What's in a name? Everyone is hung up on the naming of Lucinda Creighton's new party, writes Caroline O’Doherty
You gestate for what feels like forever, a brand new life slowly taking shape inside you, testing your nerves and stamina to the limit, while all around you expectation builds.
Then when you finally, agonisingly, push your creation out into the world, kicking and squealing with vibrant newness and wondrous potential, all anyone is interested in is what you called it.
What did she say? Is that Irish? How do you spell that? What’s wrong with John or Mary, I’ll never know.
And so Lucinda Creighton gave birth to the country’s newest political party, swaddled in cute primary colours and carrying the promise of all newborns to keep the denizens of the Dáil awake at night — and yet it seemed nobody could get past her decision to call it Renua Ireland.
Granted, it is a moniker that comes with questions. Such as: Did the Google search not show up the boiler service company in Monaghan with the same name? Or the Dingle health food shop? Or the trad band from West Cork? Or the medical devices firm in Carson City, Nevada?
Where exactly Lucinda got her inspiration from is unclear but the links to the spanner wielders of Monaghan are appropriate given that her new party/movement/alliance has been on and off the boil so often these past 18 months that it was bound to be in need of a good service.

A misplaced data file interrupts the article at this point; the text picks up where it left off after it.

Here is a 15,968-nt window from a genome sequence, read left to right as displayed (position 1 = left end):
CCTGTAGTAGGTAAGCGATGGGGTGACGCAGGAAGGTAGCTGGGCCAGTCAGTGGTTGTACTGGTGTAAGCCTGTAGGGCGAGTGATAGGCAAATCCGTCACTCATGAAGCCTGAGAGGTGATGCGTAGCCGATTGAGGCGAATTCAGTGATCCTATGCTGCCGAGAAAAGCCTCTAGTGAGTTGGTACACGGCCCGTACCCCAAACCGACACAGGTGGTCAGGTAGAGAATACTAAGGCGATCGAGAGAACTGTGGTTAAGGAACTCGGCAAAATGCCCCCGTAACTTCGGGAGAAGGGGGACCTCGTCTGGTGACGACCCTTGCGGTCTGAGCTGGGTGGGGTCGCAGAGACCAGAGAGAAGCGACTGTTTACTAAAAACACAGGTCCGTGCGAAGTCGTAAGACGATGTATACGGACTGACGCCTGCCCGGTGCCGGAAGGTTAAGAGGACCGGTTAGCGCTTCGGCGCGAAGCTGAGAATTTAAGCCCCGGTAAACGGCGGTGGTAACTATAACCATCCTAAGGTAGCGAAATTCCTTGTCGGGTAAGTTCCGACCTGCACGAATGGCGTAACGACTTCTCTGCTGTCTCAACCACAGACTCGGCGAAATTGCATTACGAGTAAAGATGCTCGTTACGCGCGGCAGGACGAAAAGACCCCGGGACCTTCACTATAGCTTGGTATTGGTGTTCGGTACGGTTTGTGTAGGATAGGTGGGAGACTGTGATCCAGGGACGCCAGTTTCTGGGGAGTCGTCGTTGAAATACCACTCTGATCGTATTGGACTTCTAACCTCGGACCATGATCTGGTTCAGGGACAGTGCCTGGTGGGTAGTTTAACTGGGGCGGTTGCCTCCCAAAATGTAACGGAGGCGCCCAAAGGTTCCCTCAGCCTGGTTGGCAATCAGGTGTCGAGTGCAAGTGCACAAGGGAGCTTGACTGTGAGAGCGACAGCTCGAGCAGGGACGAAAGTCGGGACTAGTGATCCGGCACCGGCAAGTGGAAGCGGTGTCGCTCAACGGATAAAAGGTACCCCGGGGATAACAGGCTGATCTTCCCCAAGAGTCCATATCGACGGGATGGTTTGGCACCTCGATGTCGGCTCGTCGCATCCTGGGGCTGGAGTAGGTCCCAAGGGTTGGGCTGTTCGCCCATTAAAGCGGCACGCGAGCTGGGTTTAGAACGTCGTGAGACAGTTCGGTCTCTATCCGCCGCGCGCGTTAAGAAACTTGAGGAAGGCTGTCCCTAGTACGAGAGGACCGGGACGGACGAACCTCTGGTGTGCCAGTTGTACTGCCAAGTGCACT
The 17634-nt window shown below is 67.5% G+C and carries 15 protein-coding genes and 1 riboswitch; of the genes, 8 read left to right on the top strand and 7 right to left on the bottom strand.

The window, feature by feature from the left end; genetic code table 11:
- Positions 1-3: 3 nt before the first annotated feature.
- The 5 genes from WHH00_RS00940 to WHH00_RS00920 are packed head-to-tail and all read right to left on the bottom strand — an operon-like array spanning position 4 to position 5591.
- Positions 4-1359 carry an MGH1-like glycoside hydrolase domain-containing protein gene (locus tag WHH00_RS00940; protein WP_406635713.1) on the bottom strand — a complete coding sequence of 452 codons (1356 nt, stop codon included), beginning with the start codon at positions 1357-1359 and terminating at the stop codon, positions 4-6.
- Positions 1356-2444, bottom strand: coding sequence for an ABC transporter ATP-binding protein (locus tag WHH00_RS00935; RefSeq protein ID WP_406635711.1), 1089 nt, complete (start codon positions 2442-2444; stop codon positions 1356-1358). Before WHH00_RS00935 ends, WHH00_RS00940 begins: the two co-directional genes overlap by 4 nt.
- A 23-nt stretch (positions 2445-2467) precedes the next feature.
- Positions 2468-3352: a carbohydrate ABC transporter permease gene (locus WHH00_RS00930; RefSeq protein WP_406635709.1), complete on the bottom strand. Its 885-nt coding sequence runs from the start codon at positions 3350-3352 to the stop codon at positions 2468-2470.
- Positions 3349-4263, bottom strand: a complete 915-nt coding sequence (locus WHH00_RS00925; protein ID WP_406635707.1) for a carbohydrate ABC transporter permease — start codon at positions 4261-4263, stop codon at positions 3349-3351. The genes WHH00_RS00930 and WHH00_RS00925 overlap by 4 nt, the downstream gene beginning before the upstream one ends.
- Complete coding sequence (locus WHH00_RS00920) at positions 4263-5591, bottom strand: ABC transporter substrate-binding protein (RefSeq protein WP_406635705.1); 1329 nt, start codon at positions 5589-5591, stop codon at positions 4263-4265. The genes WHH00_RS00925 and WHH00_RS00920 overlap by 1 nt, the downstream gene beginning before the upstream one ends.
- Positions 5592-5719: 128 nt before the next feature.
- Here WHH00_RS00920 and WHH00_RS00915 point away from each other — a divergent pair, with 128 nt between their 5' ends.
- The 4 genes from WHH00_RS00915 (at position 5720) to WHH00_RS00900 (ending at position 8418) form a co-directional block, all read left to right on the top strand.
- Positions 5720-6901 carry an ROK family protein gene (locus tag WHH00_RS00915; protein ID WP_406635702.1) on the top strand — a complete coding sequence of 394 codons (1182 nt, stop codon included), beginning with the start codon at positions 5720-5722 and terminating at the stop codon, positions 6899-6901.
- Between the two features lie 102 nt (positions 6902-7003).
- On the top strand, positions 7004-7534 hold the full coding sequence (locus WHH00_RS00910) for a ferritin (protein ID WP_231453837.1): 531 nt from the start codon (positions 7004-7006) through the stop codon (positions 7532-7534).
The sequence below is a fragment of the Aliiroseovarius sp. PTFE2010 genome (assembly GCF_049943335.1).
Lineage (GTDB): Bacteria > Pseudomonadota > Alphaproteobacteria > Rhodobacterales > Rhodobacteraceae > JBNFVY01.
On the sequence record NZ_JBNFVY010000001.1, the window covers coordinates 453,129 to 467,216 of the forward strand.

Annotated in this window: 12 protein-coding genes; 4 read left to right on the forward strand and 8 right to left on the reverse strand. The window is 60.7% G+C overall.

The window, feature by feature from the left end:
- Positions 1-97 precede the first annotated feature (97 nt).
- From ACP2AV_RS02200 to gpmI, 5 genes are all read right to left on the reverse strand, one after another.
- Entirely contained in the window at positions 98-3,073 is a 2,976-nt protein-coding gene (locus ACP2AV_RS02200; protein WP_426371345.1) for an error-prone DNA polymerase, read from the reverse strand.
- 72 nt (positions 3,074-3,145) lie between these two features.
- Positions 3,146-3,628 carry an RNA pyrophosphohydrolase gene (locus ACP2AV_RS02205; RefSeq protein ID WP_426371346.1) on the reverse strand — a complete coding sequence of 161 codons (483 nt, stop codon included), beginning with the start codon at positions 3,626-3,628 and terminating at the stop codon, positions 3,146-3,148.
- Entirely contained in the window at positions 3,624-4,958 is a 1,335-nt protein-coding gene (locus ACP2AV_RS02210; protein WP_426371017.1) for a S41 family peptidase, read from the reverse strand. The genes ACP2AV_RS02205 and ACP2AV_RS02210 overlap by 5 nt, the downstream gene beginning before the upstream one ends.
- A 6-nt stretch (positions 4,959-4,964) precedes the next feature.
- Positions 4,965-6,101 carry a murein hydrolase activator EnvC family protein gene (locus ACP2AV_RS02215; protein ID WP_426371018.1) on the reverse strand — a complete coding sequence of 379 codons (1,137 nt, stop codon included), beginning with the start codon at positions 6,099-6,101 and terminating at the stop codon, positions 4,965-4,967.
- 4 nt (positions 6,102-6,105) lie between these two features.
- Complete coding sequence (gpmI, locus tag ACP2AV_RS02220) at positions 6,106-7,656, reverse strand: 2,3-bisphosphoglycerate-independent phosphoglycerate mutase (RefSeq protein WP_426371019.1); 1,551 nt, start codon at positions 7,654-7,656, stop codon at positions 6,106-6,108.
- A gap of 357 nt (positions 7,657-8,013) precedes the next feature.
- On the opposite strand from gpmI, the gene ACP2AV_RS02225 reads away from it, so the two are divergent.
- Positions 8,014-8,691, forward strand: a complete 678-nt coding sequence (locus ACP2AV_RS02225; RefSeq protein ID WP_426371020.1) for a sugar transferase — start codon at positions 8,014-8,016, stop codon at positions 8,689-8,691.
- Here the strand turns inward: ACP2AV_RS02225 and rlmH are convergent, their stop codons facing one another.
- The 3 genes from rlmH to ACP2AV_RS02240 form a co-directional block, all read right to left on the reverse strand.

Now that it’s fully fired up, the test of its efficacy is whether it generates more heat than light, which may be a good thing in the case of a boiler but not so encouraging when it comes to political parties.
Certainly, on its first day on Earth it belched out clouds of frustration. It has its pro-market Progressive Democrat eyes and its socially conservative Fianna Fáil nose but the wail sounded a lot like the battle cry of an election-conscious Fine Gael.
So who did it really take after? And what was it going to cost? Don’t tell me she hasn’t factored in the cost of swaddling the self-employed in tax breaks, rattling the trade unions, or buying nappies for civil servants weeing themselves in fright at the prospect of losing their jobs-for-life guarantee. Typical new parent. Hopelessly unprepared.
It is kind of nice to see new life coming through though. Here, give us a proper look. We might even ask to hold it for a minute. Maybe even until the next general election.
© Irish Examiner Ltd. All rights reserved